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Villages from Kampong Speu protest outside the offices of Equitable Cambodia in Phnom Penh earlier this month.
Villages from Kampong Speu protest outside the offices of Equitable Cambodia in Phnom Penh earlier this month. Hong Menea

‘No evidence’? No problem: NGO staffers found guilty

Staff from NGO Equitable Cambodia were found guilty of defamation yesterday at the Phnom Penh Municipal Court, despite the prosecutor’s insistence in closing arguments that no evidence supported the charge.

Former EC employee Chan Vichet brought the cases against executive director Eang Vuthy, as well as past and present HR directors Chheang Phea and Phen Kimsong, over a memo circulated between the three regarding his dismissal by the NGO.

Presiding judge Kor Vandy found the trio guilty yesterday afternoon, saying he “cannot accept” prosecutor Seng Heang’s statement that there was “no evidence” of defamation. Each was handed an 8 million riel ($1,952) fine and ordered to pay Vichet 10 million riel ($2,441) in compensation.

Vandy said the defendants intimidated Vichet in an attempt to secure his resignation and breached confidentiality by discussing the plaintiff’s disciplinary situation with his co-workers.

Naly Pilorge, deputy director of advocacy at rights group Licadho, said she was confused by yesterday’s verdict in light of previous hearings in the case.

“It’s obvious today’s verdict does not reflect the proceedings or testimonies of the August 8 trial,” she said.

Vichet was asked by Judge Vandy at that trial whether he had seen Vuthy speak to colleagues about his dismissal or if he had witnesses who had. To each question Vichet replied that he did not, according to a transcript of proceedings taken by an NGO observer.

Wan-Hea Lee, country representative for the UN’s human rights office in Cambodia, also questioned yesterday’s verdict.

“When both the prosecutor and defending lawyers agree that the committal of an offence has not been proven, as was the case today, it is highly unusual for a judge to determine otherwise and natural that the legal basis of the verdict be called into question,” Lee said.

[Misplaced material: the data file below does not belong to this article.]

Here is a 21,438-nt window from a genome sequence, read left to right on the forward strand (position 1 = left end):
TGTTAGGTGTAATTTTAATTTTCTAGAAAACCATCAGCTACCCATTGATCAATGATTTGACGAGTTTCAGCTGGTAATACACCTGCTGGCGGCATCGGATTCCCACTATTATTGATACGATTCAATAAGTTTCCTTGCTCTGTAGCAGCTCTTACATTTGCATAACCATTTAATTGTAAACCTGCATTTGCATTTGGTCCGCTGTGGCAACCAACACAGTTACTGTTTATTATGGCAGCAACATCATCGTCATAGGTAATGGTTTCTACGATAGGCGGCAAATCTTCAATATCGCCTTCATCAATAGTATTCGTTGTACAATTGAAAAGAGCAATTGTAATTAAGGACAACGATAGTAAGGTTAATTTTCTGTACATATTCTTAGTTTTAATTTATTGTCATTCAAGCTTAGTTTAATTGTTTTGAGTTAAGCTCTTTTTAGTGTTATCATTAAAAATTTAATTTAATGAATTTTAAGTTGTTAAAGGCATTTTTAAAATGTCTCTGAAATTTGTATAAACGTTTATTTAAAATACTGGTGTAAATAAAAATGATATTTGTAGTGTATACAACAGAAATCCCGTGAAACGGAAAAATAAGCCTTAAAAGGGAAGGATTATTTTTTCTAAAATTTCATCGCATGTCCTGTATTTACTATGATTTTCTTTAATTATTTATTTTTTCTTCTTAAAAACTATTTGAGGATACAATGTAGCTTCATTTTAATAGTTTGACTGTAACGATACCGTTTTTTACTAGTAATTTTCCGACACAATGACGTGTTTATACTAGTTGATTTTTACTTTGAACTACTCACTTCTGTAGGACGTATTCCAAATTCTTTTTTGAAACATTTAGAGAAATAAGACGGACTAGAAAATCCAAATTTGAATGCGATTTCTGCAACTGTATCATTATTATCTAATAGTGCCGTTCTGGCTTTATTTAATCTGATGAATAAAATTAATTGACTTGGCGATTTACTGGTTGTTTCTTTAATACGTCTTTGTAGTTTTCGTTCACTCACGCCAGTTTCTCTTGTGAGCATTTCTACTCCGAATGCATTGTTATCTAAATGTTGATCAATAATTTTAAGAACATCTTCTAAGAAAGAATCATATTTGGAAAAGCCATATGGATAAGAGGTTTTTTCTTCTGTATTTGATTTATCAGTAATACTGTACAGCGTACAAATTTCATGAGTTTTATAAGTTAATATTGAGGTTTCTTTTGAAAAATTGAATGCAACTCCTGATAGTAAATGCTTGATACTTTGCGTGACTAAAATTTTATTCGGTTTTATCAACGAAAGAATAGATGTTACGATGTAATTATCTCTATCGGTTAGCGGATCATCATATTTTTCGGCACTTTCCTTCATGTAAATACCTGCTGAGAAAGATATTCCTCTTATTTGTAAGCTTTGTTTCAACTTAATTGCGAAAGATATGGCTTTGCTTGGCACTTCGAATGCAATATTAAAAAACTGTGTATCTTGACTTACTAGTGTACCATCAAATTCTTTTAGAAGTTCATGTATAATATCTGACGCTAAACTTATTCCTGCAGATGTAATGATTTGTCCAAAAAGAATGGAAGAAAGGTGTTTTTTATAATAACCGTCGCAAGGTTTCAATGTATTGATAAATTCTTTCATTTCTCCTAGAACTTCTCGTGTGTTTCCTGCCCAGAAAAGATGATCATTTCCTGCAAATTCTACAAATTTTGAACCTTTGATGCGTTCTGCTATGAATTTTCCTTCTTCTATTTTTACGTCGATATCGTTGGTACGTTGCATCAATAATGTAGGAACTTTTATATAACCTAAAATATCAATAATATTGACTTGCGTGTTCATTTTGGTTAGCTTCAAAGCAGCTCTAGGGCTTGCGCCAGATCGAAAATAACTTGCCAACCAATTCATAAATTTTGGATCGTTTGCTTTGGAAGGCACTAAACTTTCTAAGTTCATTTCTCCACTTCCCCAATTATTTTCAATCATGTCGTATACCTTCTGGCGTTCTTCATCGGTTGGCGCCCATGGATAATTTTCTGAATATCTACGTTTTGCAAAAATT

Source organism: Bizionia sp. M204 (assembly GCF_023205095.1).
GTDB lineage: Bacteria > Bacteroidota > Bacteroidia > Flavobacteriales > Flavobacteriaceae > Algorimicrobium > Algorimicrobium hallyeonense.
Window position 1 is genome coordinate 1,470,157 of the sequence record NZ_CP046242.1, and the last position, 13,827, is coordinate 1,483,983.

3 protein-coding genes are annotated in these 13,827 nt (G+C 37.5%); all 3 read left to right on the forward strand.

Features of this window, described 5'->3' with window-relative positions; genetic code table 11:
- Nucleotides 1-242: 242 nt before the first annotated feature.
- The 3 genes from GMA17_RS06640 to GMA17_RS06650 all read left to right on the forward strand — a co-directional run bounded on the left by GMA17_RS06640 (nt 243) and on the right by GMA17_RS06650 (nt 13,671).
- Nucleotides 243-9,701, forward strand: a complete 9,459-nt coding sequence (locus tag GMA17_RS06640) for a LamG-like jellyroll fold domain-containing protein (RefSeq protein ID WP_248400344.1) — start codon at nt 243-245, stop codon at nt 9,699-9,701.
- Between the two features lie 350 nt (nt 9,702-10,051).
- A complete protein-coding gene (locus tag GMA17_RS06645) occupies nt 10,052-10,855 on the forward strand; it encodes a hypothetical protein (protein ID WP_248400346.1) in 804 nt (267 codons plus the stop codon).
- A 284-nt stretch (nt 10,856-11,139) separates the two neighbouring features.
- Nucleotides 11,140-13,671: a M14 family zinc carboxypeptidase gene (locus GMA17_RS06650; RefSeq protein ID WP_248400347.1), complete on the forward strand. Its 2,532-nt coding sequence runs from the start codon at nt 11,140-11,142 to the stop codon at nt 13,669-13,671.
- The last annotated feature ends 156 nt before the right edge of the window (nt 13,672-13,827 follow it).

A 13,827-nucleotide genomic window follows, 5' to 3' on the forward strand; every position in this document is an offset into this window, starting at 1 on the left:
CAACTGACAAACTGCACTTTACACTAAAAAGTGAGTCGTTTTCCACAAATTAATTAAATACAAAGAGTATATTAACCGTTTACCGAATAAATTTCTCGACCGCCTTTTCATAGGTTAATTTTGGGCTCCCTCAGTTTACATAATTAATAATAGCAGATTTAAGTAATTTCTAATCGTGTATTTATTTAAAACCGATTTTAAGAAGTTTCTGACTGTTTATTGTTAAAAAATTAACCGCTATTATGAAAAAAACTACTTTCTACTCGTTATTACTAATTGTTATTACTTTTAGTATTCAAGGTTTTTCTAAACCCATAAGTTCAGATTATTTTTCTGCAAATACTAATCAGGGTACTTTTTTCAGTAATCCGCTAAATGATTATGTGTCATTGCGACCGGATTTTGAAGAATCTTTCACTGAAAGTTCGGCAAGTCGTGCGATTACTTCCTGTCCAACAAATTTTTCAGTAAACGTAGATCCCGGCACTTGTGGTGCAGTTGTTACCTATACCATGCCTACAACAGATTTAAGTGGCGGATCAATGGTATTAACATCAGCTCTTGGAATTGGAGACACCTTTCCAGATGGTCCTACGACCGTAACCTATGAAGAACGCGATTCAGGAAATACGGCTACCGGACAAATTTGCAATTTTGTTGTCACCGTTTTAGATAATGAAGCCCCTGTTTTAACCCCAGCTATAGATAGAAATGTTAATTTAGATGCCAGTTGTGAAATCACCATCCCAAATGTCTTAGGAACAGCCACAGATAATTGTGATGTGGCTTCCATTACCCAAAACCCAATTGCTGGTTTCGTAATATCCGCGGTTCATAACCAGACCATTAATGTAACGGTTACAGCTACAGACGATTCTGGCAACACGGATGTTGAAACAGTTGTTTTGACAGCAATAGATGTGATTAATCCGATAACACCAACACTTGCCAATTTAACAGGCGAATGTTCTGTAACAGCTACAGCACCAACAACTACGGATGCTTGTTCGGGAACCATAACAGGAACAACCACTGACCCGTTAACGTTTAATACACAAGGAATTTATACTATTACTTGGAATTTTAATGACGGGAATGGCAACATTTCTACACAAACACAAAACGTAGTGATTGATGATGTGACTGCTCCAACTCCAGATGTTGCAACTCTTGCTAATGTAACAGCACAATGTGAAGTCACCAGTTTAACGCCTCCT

Defence lawyer Suon Bunthoeun was equally perplexed.

“Even the prosecutor said there was not enough evidence,” he told a reporter after the ruling.

The guilty verdict comes at a difficult time for EC. More than 100 of the land rights NGO’s former clients held a protest outside its offices two weeks ago at the behest of Phnom Penh Sugar Company. EC had represented many of the protesters for nearly six years in their land dispute with the Kampong Speu sugar plantation owned by ruling party Senator Ly Yong Phat.

Members of the displaced community told Post reporters in June that they had witnessed Vichet go from supporting the community through his work with EC to seemingly acting on behalf of the company, although both Vichet and Phnom Penh Sugar both denied he was paid by the company.

Neither Vichet nor his lawyers could be reached for comment yesterday, but a Facebook post to his account vowed to appeal for greater compensation. The defendants also plan to appeal.

Additional reporting by Niem Chheng

A previous version of this article stated that the case's presiding judge was Svay Tonh. In fact, the presiding judge was Kor Vandy. The Post apologises for any confusion caused.
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